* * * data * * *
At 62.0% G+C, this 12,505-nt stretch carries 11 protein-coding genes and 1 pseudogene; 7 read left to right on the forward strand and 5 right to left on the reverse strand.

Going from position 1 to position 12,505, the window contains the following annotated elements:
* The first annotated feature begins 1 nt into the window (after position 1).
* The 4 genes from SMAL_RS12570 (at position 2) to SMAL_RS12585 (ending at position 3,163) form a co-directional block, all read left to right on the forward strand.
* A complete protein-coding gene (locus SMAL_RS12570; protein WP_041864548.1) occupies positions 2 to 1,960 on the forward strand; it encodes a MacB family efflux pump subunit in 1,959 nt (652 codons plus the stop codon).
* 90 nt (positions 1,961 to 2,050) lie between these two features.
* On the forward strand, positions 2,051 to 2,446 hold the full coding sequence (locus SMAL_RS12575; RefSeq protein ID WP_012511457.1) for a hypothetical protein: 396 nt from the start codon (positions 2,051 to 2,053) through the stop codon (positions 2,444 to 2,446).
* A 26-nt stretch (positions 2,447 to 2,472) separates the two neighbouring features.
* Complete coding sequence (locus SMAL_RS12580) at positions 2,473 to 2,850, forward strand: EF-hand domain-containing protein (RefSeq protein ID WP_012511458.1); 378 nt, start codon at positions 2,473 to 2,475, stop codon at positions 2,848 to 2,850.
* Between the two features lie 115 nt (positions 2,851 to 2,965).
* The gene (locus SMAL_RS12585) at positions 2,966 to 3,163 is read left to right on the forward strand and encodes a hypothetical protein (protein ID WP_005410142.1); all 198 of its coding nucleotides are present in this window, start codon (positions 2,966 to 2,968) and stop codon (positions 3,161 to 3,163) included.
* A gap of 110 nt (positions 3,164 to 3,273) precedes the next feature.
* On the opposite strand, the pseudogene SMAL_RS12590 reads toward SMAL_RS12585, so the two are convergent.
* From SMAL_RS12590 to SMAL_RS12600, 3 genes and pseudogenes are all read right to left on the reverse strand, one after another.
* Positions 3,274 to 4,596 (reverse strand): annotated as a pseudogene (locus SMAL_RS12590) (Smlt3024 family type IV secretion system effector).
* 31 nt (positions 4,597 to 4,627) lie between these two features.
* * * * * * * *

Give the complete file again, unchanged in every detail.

At 62.0% G+C, this 12,505-nt stretch carries 11 protein-coding genes and 1 pseudogene; 7 read left to right on the forward strand and 5 right to left on the reverse strand.

Going from position 1 to position 12,505, the window contains the following annotated elements:
* The first annotated feature begins 1 nt into the window (after position 1).
* The 4 genes from SMAL_RS12570 (at position 2) to SMAL_RS12585 (ending at position 3,163) form a co-directional block, all read left to right on the forward strand.
* A complete protein-coding gene (locus SMAL_RS12570; protein WP_041864548.1) occupies positions 2 to 1,960 on the forward strand; it encodes a MacB family efflux pump subunit in 1,959 nt (652 codons plus the stop codon).
* 90 nt (positions 1,961 to 2,050) lie between these two features.
* On the forward strand, positions 2,051 to 2,446 hold the full coding sequence (locus SMAL_RS12575; RefSeq protein ID WP_012511457.1) for a hypothetical protein: 396 nt from the start codon (positions 2,051 to 2,053) through the stop codon (positions 2,444 to 2,446).
* A 26-nt stretch (positions 2,447 to 2,472) separates the two neighbouring features.
* Complete coding sequence (locus SMAL_RS12580) at positions 2,473 to 2,850, forward strand: EF-hand domain-containing protein (RefSeq protein ID WP_012511458.1); 378 nt, start codon at positions 2,473 to 2,475, stop codon at positions 2,848 to 2,850.
* Between the two features lie 115 nt (positions 2,851 to 2,965).
* The gene (locus SMAL_RS12585) at positions 2,966 to 3,163 is read left to right on the forward strand and encodes a hypothetical protein (protein ID WP_005410142.1); all 198 of its coding nucleotides are present in this window, start codon (positions 2,966 to 2,968) and stop codon (positions 3,161 to 3,163) included.
* A gap of 110 nt (positions 3,164 to 3,273) precedes the next feature.
* On the opposite strand, the pseudogene SMAL_RS12590 reads toward SMAL_RS12585, so the two are convergent.
* From SMAL_RS12590 to SMAL_RS12600, 3 genes and pseudogenes are all read right to left on the reverse strand, one after another.
* Positions 3,274 to 4,596 (reverse strand): annotated as a pseudogene (locus SMAL_RS12590) (Smlt3024 family type IV secretion system effector).
* 31 nt (positions 4,597 to 4,627) lie between these two features.